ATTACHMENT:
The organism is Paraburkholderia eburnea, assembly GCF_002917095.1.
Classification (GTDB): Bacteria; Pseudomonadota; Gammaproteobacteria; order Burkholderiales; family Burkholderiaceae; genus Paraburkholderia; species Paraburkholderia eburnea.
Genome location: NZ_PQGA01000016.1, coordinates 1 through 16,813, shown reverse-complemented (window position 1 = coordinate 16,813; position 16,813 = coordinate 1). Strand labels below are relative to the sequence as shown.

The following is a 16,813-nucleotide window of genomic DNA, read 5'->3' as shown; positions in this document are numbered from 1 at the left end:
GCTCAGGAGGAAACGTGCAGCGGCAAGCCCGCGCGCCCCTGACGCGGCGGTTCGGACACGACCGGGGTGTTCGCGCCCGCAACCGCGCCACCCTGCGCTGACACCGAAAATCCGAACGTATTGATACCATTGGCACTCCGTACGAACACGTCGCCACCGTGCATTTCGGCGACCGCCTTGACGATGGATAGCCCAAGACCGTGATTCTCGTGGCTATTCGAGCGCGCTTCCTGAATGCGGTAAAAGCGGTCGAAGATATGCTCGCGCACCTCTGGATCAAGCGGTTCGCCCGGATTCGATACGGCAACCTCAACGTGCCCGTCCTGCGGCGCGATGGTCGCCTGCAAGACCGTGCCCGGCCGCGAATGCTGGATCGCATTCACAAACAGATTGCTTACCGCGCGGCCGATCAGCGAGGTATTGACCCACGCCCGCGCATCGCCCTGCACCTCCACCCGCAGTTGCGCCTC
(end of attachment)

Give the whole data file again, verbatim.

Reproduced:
The organism is Paraburkholderia eburnea, assembly GCF_002917095.1.
Classification (GTDB): Bacteria; Pseudomonadota; Gammaproteobacteria; order Burkholderiales; family Burkholderiaceae; genus Paraburkholderia; species Paraburkholderia eburnea.
Genome location: NZ_PQGA01000016.1, coordinates 1 through 16,813, shown reverse-complemented (window position 1 = coordinate 16,813; position 16,813 = coordinate 1). Strand labels below are relative to the sequence as shown.

The following is a 16,813-nucleotide window of genomic DNA, read 5'->3' as shown; positions in this document are numbered from 1 at the left end:
GCTCAGGAGGAAACGTGCAGCGGCAAGCCCGCGCGCCCCTGACGCGGCGGTTCGGACACGACCGGGGTGTTCGCGCCCGCAACCGCGCCACCCTGCGCTGACACCGAAAATCCGAACGTATTGATACCATTGGCACTCCGTACGAACACGTCGCCACCGTGCATTTCGGCGACCGCCTTGACGATGGATAGCCCAAGACCGTGATTCTCGTGGCTATTCGAGCGCGCTTCCTGAATGCGGTAAAAGCGGTCGAAGATATGCTCGCGCACCTCTGGATCAAGCGGTTCGCCCGGATTCGATACGGCAACCTCAACGTGCCCGTCCTGCGGCGCGATGGTCGCCTGCAAGACCGTGCCCGGCCGCGAATGCTGGATCGCATTCACAAACAGATTGCTTACCGCGCGGCCGATCAGCGAGGTATTGACCCACGCCCGCGCATCGCCCTGCACCTCCACCCGCAGTTGCGCCTC